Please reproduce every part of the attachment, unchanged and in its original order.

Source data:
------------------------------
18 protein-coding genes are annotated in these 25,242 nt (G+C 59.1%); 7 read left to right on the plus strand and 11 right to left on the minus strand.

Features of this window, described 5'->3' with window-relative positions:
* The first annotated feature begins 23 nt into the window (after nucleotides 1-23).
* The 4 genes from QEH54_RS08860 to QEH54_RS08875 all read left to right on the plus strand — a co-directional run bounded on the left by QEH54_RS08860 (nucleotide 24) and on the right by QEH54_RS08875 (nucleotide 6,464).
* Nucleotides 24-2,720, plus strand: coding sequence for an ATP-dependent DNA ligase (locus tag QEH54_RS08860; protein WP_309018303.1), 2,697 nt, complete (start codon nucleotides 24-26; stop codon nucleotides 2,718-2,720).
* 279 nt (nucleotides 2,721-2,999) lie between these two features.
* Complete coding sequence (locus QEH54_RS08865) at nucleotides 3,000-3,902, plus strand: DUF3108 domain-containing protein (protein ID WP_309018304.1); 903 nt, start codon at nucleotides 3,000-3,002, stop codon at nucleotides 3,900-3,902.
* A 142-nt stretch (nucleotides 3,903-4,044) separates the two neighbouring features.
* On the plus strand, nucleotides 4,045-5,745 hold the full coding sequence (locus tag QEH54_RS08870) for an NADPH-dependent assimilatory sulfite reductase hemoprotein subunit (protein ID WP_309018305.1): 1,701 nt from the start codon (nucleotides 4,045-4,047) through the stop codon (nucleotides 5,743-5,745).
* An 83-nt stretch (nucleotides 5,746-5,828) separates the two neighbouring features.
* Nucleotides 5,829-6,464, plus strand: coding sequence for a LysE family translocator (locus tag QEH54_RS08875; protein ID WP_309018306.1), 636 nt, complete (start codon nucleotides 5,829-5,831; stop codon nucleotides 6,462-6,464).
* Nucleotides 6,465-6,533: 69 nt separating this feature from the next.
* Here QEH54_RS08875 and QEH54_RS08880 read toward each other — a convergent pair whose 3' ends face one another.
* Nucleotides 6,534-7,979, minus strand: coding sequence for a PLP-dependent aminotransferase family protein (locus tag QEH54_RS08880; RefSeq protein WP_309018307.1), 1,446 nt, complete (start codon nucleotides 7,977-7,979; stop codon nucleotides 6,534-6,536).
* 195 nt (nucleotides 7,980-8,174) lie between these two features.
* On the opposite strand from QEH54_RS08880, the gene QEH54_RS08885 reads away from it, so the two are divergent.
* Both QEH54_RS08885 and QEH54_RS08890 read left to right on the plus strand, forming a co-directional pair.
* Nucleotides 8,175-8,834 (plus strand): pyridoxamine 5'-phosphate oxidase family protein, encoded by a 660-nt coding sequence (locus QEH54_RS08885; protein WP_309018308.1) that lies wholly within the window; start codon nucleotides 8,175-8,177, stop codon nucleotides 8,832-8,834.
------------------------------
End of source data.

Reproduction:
18 protein-coding genes are annotated in these 25,242 nt (G+C 59.1%); 7 read left to right on the plus strand and 11 right to left on the minus strand.

Features of this window, described 5'->3' with window-relative positions:
* The first annotated feature begins 23 nt into the window (after nucleotides 1-23).
* The 4 genes from QEH54_RS08860 to QEH54_RS08875 all read left to right on the plus strand — a co-directional run bounded on the left by QEH54_RS08860 (nucleotide 24) and on the right by QEH54_RS08875 (nucleotide 6,464).
* Nucleotides 24-2,720, plus strand: coding sequence for an ATP-dependent DNA ligase (locus tag QEH54_RS08860; protein WP_309018303.1), 2,697 nt, complete (start codon nucleotides 24-26; stop codon nucleotides 2,718-2,720).
* 279 nt (nucleotides 2,721-2,999) lie between these two features.
* Complete coding sequence (locus QEH54_RS08865) at nucleotides 3,000-3,902, plus strand: DUF3108 domain-containing protein (protein ID WP_309018304.1); 903 nt, start codon at nucleotides 3,000-3,002, stop codon at nucleotides 3,900-3,902.
* A 142-nt stretch (nucleotides 3,903-4,044) separates the two neighbouring features.
* On the plus strand, nucleotides 4,045-5,745 hold the full coding sequence (locus tag QEH54_RS08870) for an NADPH-dependent assimilatory sulfite reductase hemoprotein subunit (protein ID WP_309018305.1): 1,701 nt from the start codon (nucleotides 4,045-4,047) through the stop codon (nucleotides 5,743-5,745).
* An 83-nt stretch (nucleotides 5,746-5,828) separates the two neighbouring features.
* Nucleotides 5,829-6,464, plus strand: coding sequence for a LysE family translocator (locus tag QEH54_RS08875; protein ID WP_309018306.1), 636 nt, complete (start codon nucleotides 5,829-5,831; stop codon nucleotides 6,462-6,464).
* Nucleotides 6,465-6,533: 69 nt separating this feature from the next.
* Here QEH54_RS08875 and QEH54_RS08880 read toward each other — a convergent pair whose 3' ends face one another.
* Nucleotides 6,534-7,979, minus strand: coding sequence for a PLP-dependent aminotransferase family protein (locus tag QEH54_RS08880; RefSeq protein WP_309018307.1), 1,446 nt, complete (start codon nucleotides 7,977-7,979; stop codon nucleotides 6,534-6,536).
* 195 nt (nucleotides 7,980-8,174) lie between these two features.
* On the opposite strand from QEH54_RS08880, the gene QEH54_RS08885 reads away from it, so the two are divergent.
* Both QEH54_RS08885 and QEH54_RS08890 read left to right on the plus strand, forming a co-directional pair.
* Nucleotides 8,175-8,834 (plus strand): pyridoxamine 5'-phosphate oxidase family protein, encoded by a 660-nt coding sequence (locus QEH54_RS08885; protein WP_309018308.1) that lies wholly within the window; start codon nucleotides 8,175-8,177, stop codon nucleotides 8,832-8,834.